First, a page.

Marlaina Brown of Hartford has three children: none of whom are old enough to be vaccinated for COVID-19. So, she’s being cautious before sending them back to the classroom.
“We just got all of them a flu shot yesterday because who knows what they’re going to bring back from school,” said Brown.
As schools around the state reopen, thoughts of protecting children are atop parents’ minds.
“My little one, she’s touching everything. You never know who’s washing hands, who is sick or who’s not sick,” said Mercedes Alexandre of Manchester.
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These concerns come as pediatric cases are rising nationally. CDC data shows an average of about 300 new pediatric hospitalizations per day over the week that ended August 22. Here in Connecticut, though, hospitalizations have been only slightly greater than the past according to one local doctor.
“We’re definitely seeing an increase but not nearly anything like the rest of the country,” said Dr. Beth Natt of Connecticut Children’s.
Dr. Natt cites the state’s high vaccination rate as a reason why there have been fewer pediatric hospitalizations here than other parts of the country. What has made things tricky, though, is the expanding list of symptoms, many which mimic that of the common cold.
“It’s pretty frequent that we get fevers, coughs, chills, runny nose. Sometimes you can have shortness of breath or difficulty breathing. Things like ear infections and sore throats. All those typical symptoms that we would see for a viral illness for a child all can come with coronavirus as well,” Natt explained.
If any of these symptoms present themselves, Natt said to get your child tested. She also says until vaccines are approved for all school age children, masks – which are mandated in Connecticut schools through September 30 – are the best defense.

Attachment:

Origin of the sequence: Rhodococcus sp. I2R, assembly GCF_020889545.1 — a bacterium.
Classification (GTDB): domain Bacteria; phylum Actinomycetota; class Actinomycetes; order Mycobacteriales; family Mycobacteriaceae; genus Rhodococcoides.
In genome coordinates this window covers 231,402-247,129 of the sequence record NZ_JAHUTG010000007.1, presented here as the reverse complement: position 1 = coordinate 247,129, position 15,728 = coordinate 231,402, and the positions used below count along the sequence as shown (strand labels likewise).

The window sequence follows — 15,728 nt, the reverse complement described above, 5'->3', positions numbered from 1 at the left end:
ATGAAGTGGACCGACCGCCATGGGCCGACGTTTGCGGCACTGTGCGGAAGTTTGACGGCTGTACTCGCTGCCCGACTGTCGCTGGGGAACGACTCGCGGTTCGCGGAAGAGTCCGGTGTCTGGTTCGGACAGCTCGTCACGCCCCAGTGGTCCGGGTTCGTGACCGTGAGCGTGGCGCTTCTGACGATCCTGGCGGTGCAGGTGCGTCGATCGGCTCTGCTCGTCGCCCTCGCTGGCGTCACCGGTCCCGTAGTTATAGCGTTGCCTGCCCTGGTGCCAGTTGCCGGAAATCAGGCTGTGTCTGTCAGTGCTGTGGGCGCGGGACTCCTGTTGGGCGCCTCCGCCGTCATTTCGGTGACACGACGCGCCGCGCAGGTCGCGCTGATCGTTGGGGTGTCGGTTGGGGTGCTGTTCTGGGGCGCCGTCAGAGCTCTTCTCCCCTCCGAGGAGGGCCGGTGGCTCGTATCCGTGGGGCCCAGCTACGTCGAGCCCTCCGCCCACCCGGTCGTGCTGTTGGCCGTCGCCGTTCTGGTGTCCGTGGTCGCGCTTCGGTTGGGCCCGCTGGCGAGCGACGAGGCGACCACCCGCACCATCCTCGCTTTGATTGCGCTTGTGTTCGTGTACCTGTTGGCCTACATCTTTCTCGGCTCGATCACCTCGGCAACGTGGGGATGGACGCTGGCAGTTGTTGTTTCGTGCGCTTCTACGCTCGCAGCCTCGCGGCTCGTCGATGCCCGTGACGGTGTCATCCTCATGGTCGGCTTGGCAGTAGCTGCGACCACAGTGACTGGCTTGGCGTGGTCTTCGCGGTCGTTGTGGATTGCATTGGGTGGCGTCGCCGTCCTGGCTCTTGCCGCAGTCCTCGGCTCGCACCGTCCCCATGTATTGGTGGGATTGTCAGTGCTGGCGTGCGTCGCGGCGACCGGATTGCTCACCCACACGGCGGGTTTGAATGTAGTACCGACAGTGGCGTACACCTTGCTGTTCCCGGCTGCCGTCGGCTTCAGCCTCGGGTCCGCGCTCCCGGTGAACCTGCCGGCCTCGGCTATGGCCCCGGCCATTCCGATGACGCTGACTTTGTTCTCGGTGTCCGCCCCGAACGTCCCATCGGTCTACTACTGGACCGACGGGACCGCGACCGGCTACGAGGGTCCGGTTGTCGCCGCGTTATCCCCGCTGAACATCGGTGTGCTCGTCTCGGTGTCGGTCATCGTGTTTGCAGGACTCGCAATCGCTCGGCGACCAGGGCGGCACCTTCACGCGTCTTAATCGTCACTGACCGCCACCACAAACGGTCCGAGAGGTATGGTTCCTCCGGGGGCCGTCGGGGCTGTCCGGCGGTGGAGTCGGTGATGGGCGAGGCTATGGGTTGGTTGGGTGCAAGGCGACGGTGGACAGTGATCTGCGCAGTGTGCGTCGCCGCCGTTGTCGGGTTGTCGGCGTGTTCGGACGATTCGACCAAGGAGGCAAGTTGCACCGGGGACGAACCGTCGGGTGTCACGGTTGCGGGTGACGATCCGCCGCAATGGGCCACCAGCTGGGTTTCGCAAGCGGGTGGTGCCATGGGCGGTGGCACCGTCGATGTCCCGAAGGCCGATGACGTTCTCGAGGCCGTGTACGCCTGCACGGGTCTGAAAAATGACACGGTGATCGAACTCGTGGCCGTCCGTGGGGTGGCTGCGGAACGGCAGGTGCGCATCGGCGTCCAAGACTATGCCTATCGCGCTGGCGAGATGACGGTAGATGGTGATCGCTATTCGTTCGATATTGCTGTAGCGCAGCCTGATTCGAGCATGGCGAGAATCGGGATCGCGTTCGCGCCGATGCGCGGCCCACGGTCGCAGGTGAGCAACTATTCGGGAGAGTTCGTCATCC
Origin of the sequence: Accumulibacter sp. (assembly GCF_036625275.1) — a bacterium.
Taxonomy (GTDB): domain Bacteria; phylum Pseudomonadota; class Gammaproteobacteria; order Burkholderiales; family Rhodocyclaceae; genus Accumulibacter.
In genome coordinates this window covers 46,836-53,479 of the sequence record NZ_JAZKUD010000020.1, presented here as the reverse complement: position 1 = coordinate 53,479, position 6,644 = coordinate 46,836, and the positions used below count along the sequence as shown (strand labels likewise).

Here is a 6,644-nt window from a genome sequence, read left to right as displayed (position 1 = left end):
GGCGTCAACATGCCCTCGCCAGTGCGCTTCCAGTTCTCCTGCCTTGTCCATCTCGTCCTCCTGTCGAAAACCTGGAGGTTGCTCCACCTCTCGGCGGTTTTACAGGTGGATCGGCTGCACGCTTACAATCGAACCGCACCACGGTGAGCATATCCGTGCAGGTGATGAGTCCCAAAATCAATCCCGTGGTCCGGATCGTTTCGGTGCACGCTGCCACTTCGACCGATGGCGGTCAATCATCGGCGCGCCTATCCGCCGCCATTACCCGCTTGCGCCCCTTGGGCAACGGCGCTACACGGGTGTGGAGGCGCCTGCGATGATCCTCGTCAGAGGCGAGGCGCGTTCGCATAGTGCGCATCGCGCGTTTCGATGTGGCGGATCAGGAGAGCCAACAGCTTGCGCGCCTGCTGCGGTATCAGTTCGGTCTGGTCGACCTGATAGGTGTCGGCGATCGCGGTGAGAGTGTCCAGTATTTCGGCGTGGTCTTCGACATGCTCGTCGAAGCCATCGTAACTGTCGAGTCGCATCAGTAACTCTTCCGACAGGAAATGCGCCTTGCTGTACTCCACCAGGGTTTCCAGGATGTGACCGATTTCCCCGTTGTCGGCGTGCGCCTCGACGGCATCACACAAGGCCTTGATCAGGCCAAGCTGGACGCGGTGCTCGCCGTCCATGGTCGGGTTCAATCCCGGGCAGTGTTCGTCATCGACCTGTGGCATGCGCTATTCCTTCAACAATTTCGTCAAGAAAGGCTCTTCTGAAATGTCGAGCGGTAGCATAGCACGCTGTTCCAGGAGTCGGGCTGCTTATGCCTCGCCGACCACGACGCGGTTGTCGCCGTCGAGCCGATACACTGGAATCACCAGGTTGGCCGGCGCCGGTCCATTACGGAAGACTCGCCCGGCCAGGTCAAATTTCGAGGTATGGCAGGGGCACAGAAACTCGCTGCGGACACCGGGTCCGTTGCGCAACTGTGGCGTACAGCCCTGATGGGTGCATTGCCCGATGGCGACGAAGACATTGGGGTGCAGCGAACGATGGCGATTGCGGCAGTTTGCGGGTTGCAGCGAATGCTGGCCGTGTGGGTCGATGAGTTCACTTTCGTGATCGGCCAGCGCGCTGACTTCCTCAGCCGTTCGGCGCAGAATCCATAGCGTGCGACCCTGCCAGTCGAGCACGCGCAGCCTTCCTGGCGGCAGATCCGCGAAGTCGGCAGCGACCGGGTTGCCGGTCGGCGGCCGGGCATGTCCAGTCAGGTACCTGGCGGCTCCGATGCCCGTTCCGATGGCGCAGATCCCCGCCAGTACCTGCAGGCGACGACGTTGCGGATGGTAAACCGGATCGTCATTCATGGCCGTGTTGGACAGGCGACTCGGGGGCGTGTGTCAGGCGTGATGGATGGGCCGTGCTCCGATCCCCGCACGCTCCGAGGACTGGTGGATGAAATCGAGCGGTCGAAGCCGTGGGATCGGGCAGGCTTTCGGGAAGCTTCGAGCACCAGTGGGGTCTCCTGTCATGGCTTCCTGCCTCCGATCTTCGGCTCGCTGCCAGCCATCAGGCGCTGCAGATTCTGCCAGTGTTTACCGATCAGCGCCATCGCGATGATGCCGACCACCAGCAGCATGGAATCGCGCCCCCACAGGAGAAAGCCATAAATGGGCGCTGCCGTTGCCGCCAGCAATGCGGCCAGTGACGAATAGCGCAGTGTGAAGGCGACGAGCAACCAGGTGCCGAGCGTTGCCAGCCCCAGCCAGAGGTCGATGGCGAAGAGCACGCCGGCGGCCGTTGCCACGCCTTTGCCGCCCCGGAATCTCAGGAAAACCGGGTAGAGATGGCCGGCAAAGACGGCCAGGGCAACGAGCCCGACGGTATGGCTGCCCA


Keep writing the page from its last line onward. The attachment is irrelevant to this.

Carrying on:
“The masks don’t just help for coronavirus. They help for pretty much all viral illnesses and it’s really going to help us keep our kids healthy and safe," Natt said.
Waterbury Schools are preparing to welcome students back August 30. Yet, West Side Middle School Principal Peter McCasland said he feels like a year one teacher, feeling a sense of anxiety.
“I want to welcome the kids back, that’s why we all went into this profession, we want to see them here, we want to see them happy. The anxiety piece is just making sure we do everything possible to keep them safe,” he said.
To ensure student safety, Waterbury schools will enforce all state guidelines. Among the procedures put in place, students will be kept at least three feet apart during classes and six feet apart outside the classroom.
“Whatever we can do to make sure that we keep our students in school, learning is going to be really important,” said Will Zhuto, director of technology for Waterbury Schools.
Waterbury school officials say there will be additional emphasis on personal hygiene and disinfection within all school buildings. To remind students of the guidelines, posters have been hung and hallway traffic patterns identified with arrows. Like last year, there will be continued co-horting and visitors will be allowed by appointment only.
Zhuto said communication will also be a key factor moving forward.
“We know how to identify kids, we know how to communicate that out to families, know how to communicate that with staff,” he said, adamant that the schools are ready and prepared.